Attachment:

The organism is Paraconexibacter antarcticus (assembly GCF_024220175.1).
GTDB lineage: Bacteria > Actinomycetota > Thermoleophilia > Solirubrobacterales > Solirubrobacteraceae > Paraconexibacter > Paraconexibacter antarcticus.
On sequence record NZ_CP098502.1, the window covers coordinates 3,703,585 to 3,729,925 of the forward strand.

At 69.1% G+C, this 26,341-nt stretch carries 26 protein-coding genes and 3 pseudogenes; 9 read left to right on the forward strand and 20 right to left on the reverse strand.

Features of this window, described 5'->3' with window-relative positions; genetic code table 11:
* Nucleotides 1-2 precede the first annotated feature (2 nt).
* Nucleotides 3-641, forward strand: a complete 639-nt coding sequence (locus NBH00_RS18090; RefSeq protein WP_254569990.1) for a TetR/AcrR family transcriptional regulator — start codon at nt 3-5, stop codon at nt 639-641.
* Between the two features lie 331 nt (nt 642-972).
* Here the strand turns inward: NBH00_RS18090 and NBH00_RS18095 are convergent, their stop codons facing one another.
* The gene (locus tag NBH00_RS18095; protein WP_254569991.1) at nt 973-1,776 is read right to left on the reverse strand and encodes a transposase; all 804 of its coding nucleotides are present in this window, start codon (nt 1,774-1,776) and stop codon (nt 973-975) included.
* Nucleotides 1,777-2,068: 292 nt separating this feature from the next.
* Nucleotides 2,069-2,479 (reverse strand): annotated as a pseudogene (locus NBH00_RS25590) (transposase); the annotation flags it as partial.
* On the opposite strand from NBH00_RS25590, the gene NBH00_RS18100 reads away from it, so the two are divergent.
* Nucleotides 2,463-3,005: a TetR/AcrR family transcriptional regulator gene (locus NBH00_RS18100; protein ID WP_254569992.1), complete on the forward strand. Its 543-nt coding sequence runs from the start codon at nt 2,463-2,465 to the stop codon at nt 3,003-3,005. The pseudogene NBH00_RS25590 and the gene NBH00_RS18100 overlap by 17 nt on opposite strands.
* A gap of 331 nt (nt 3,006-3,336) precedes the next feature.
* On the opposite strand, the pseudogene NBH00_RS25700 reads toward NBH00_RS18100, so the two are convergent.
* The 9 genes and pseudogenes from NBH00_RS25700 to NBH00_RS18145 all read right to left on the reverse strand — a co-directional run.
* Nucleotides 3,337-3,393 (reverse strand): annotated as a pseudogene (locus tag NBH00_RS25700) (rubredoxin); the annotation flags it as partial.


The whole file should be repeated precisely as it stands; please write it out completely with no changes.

The organism is Paraconexibacter antarcticus (assembly GCF_024220175.1).
GTDB lineage: Bacteria > Actinomycetota > Thermoleophilia > Solirubrobacterales > Solirubrobacteraceae > Paraconexibacter > Paraconexibacter antarcticus.
On sequence record NZ_CP098502.1, the window covers coordinates 3,703,585 to 3,729,925 of the forward strand.

At 69.1% G+C, this 26,341-nt stretch carries 26 protein-coding genes and 3 pseudogenes; 9 read left to right on the forward strand and 20 right to left on the reverse strand.

Features of this window, described 5'->3' with window-relative positions; genetic code table 11:
* Nucleotides 1-2 precede the first annotated feature (2 nt).
* Nucleotides 3-641, forward strand: a complete 639-nt coding sequence (locus NBH00_RS18090; RefSeq protein WP_254569990.1) for a TetR/AcrR family transcriptional regulator — start codon at nt 3-5, stop codon at nt 639-641.
* Between the two features lie 331 nt (nt 642-972).
* Here the strand turns inward: NBH00_RS18090 and NBH00_RS18095 are convergent, their stop codons facing one another.
* The gene (locus tag NBH00_RS18095; protein WP_254569991.1) at nt 973-1,776 is read right to left on the reverse strand and encodes a transposase; all 804 of its coding nucleotides are present in this window, start codon (nt 1,774-1,776) and stop codon (nt 973-975) included.
* Nucleotides 1,777-2,068: 292 nt separating this feature from the next.
* Nucleotides 2,069-2,479 (reverse strand): annotated as a pseudogene (locus NBH00_RS25590) (transposase); the annotation flags it as partial.
* On the opposite strand from NBH00_RS25590, the gene NBH00_RS18100 reads away from it, so the two are divergent.
* Nucleotides 2,463-3,005: a TetR/AcrR family transcriptional regulator gene (locus NBH00_RS18100; protein ID WP_254569992.1), complete on the forward strand. Its 543-nt coding sequence runs from the start codon at nt 2,463-2,465 to the stop codon at nt 3,003-3,005. The pseudogene NBH00_RS25590 and the gene NBH00_RS18100 overlap by 17 nt on opposite strands.
* A gap of 331 nt (nt 3,006-3,336) precedes the next feature.
* On the opposite strand, the pseudogene NBH00_RS25700 reads toward NBH00_RS18100, so the two are convergent.
* The 9 genes and pseudogenes from NBH00_RS25700 to NBH00_RS18145 all read right to left on the reverse strand — a co-directional run.
* Nucleotides 3,337-3,393 (reverse strand): annotated as a pseudogene (locus tag NBH00_RS25700) (rubredoxin); the annotation flags it as partial.